Enola 'Gay', as in 'Homosexual'
The outrage over Ken Burns' The War has not yet hit the queer community. Why?
By Andy Campbell, 5:45PM, Mon. Sep. 24, 2007
OPEN IMAGE GALLERY
I'm in a PBS K-hole! Help.
Man oh man, I love public broadcasting, especially when the blockbuster documentaries come along and rile everyone up!
Enter: Ken Burns' seven-part miniseries about the Second World War simply titled The War.
Of course, if you've seen Ken Burns' other documentaries like Baseball, Jazz, and The Civil War you'll know that this queen has an eye for grand and sweeping tales that always end up looking like patriotic fourth of July celebrations. You laugh, you cry, you feel that much better about being an Amrrrcan. Let's not talk about, for instance, the fact that, for, oh, the better part of the last century, jazz was, and continues to be, marginalized by white mainstream cultures unable to otherwise integrate black folks or their art into hegemonic power structures. Why get into such sticky politics when Ken Burns so deftly reclaims it for the nice white liberal audiences of Public Broadcasting (self included)? Thanks, man.
Back to the subject at hand, The War.
One of the loudest critiques of "The War" came from Latina/o communities who were rightly miffed about the exclusion of Latino/a stories from a series that promised to narrate the Second World War from the bottom up. Burns, in response, ended up adding a couple of Latino characters to appease the outraged Latino/a communities.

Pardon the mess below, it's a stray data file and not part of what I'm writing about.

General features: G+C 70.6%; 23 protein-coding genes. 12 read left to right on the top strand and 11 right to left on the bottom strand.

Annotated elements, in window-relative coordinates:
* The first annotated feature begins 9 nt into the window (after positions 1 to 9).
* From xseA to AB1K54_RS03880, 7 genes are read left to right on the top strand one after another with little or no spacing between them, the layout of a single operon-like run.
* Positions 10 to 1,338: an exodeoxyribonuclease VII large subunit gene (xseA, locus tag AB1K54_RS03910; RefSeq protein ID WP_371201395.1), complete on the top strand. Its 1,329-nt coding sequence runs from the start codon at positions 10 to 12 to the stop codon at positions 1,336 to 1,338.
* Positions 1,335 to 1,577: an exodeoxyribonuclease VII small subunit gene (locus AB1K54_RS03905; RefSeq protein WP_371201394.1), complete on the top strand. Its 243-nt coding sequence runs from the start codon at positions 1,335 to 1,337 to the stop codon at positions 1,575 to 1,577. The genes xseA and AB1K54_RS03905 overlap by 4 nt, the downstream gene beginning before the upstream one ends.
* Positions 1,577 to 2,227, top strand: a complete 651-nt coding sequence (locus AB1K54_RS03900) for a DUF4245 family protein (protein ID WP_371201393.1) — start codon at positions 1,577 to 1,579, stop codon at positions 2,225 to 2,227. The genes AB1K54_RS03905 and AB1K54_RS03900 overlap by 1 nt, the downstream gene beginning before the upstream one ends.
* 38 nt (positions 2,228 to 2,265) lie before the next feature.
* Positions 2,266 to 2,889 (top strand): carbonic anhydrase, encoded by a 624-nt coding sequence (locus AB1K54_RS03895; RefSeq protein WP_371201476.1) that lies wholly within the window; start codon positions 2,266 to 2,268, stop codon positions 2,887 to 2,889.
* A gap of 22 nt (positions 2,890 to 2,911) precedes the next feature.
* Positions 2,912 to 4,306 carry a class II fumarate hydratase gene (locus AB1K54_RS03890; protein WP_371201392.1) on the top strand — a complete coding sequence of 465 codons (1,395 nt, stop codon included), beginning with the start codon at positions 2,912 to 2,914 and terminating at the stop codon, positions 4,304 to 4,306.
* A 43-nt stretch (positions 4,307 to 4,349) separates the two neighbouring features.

What's your queer point, you ask?
Well, there really aren't any lesbian/gay stories in The War either. And perhaps more importantly no one seems to be complaining (ahem ahem GLBTQs hello, GLAAD?).
The way I see it (and please feel free to argue), homo sex acts and military operations have historically gone hand in hand.
Exhibit A: The Spartans! And we don't mean like those portrayals in 300.
Exhibit B: The Gay Sailor! Some of this, of course, is delicious queer fantasy. But come on, surely some of those boys on shore leave were making true the adage of "a boy in every port." (It's like Tom of Finland never happened!!!)
Exhibit C: And sheesh, it's not like there are entire books written about the topic of queers who serve – and specifically served in WWII.
But that's not really patriotic now is it? And these are not things people should talk about in a PBS documentary, Andy, where is your sense of decorum?
I have to echo the sentiments of Maggie Rivas-Rodriguez (not only one of the activists who called for the inclusion of Latino/a stories in The War but also an Austinite): as long as gay and lesbian stories are marginalized we remain invisible and policies like "Don't Ask Don't Tell" remain woefully in play... because, you know, there were never any gays or lesbians in the military anyway. Ever. No, really.